Many believed that the election of Barack Obama was going to mean change across the board. But the president-elect’s silence on the ongoing conflict in the Gaza Strip has led to speculation that the U.S.’s support for Israel is about to continue unabated.
Some Vancouver Palestinians say that Obama was never change they could believe in.
“We’re not expecting him to say anything,” Khaled Barakat told the Straight. “We understand that what rules in the U.S. is the institution and not an individual, even if he is called the president and even if he is not white.”
Barakat, a Palestinian activist and editor for the Arabic Vancouver newspaper al-Shorouq, argued that Obama’s silence on Gaza amounts to complicity. He explained that in the time that Obama waits to speak on violence in the Middle East, many more people could die.
Hanna Kawas, a member of the Vancouver-based Canada-Palestine Association, echoed Barakat’s pessimism.
“He has been very bad on the issue, even before he was elected,” Kawas told the Straight. “He has been very bad for the Palestinians.”
Explaining his position, Kawas pointed to two documents that discuss Obama and the issue of Israel and the Palestinian territories.
The first is a November 3 open letter to Barack Obama by consumer advocate and former presidential hopeful Ralph Nader.
Published one day before the U.S. presidential election, the letter takes aim at Obama’s crafted image of change by painting the former Illinois senator as a “continuation of the power-entrenched status quo”.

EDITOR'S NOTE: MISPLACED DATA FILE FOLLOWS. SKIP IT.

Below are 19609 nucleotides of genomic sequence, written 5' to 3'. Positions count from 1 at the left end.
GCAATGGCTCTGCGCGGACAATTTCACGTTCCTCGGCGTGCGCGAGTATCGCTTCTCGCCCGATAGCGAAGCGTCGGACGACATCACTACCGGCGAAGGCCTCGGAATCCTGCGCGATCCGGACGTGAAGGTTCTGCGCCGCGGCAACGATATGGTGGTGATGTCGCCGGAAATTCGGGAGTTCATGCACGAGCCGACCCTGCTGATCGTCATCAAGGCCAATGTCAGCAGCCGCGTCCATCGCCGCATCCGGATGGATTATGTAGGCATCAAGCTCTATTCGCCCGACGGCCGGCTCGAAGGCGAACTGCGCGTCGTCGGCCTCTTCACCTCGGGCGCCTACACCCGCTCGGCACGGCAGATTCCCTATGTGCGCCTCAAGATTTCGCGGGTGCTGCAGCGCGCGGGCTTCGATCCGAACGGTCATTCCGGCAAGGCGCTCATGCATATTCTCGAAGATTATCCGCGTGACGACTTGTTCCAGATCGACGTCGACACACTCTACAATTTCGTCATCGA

To advance change and hope, the presidential persona requires character, courage, integrity—not expediency, accommodation and short-range opportunism. Take, for example, your transformation from an articulate defender of Palestinian rights in Chicago before your run for the U.S. Senate to an acolyte, a dittoman for the hard-line AIPAC lobby, which bolsters the militaristic oppression, occupation, blockage, colonization and land-water seizures over the years of the Palestinian peoples and their shrunken territories in the West Bank and Gaza.
The second piece of Kawas’s argument is a November 11 article by former U.S. senator James Abourezk that was published in the CounterPunch newsletter seven days after the election.
That piece briefly outlines Obama’s “clear indication that he wanted nothing to do with Arabs” and goes on to argue that Arab Americans’ support for Obama is “self-destructive”.
We saw, during his campaign, that his staff prevented Muslim women with head scarves from sitting behind him in view of the television cameras during his campaign rallies. He visited Christian churches and Jewish Synagogues, but he refused to visit even one Mosque during the campaign. And, finally, joining John McCain, he made the obligatory bow and scrape to the Israeli Lobby—AIPAC—during that group’s 2008 convention.
Together, Kawas said, the documents give an idea why many believe an Obama administration will—at least for the Palestinians—mean more of the same.
Kawas suggested that anyone who believes Obama could actually change the status quo in the U.S. should watch Oliver Stone’s JFK. The film perpetuates the theory that former U.S. president John F. Kennedy was murdered in a plot orchestrated by anti-Castroites who acted with the support of the CIA.
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